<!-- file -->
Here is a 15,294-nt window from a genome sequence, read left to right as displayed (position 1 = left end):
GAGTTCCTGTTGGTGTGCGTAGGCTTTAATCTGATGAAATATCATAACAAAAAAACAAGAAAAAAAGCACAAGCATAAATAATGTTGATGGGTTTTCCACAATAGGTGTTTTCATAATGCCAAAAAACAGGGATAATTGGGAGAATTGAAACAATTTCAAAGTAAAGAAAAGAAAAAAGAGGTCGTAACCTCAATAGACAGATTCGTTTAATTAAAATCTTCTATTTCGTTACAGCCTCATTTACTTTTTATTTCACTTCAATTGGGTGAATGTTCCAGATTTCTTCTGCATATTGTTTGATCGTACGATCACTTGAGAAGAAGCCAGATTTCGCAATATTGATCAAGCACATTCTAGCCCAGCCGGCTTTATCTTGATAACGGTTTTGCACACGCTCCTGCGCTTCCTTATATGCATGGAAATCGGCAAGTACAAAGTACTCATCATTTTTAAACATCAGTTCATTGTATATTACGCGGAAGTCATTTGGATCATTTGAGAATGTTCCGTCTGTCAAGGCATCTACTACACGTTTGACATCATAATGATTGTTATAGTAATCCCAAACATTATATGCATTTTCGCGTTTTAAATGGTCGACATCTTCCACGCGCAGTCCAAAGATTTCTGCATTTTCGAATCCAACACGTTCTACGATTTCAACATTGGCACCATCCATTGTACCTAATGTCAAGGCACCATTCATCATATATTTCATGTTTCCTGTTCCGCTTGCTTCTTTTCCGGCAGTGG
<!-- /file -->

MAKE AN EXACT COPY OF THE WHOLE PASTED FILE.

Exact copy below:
Here is a 15,294-nt window from a genome sequence, read left to right as displayed (position 1 = left end):
GAGTTCCTGTTGGTGTGCGTAGGCTTTAATCTGATGAAATATCATAACAAAAAAACAAGAAAAAAAGCACAAGCATAAATAATGTTGATGGGTTTTCCACAATAGGTGTTTTCATAATGCCAAAAAACAGGGATAATTGGGAGAATTGAAACAATTTCAAAGTAAAGAAAAGAAAAAAGAGGTCGTAACCTCAATAGACAGATTCGTTTAATTAAAATCTTCTATTTCGTTACAGCCTCATTTACTTTTTATTTCACTTCAATTGGGTGAATGTTCCAGATTTCTTCTGCATATTGTTTGATCGTACGATCACTTGAGAAGAAGCCAGATTTCGCAATATTGATCAAGCACATTCTAGCCCAGCCGGCTTTATCTTGATAACGGTTTTGCACACGCTCCTGCGCTTCCTTATATGCATGGAAATCGGCAAGTACAAAGTACTCATCATTTTTAAACATCAGTTCATTGTATATTACGCGGAAGTCATTTGGATCATTTGAGAATGTTCCGTCTGTCAAGGCATCTACTACACGTTTGACATCATAATGATTGTTATAGTAATCCCAAACATTATATGCATTTTCGCGTTTTAAATGGTCGACATCTTCCACGCGCAGTCCAAAGATTTCTGCATTTTCGAATCCAACACGTTCTACGATTTCAACATTGGCACCATCCATTGTACCTAATGTCAAGGCACCATTCATCATATATTTCATGTTTCCTGTTCCGCTTGCTTCTTTTCCGGCAGTGG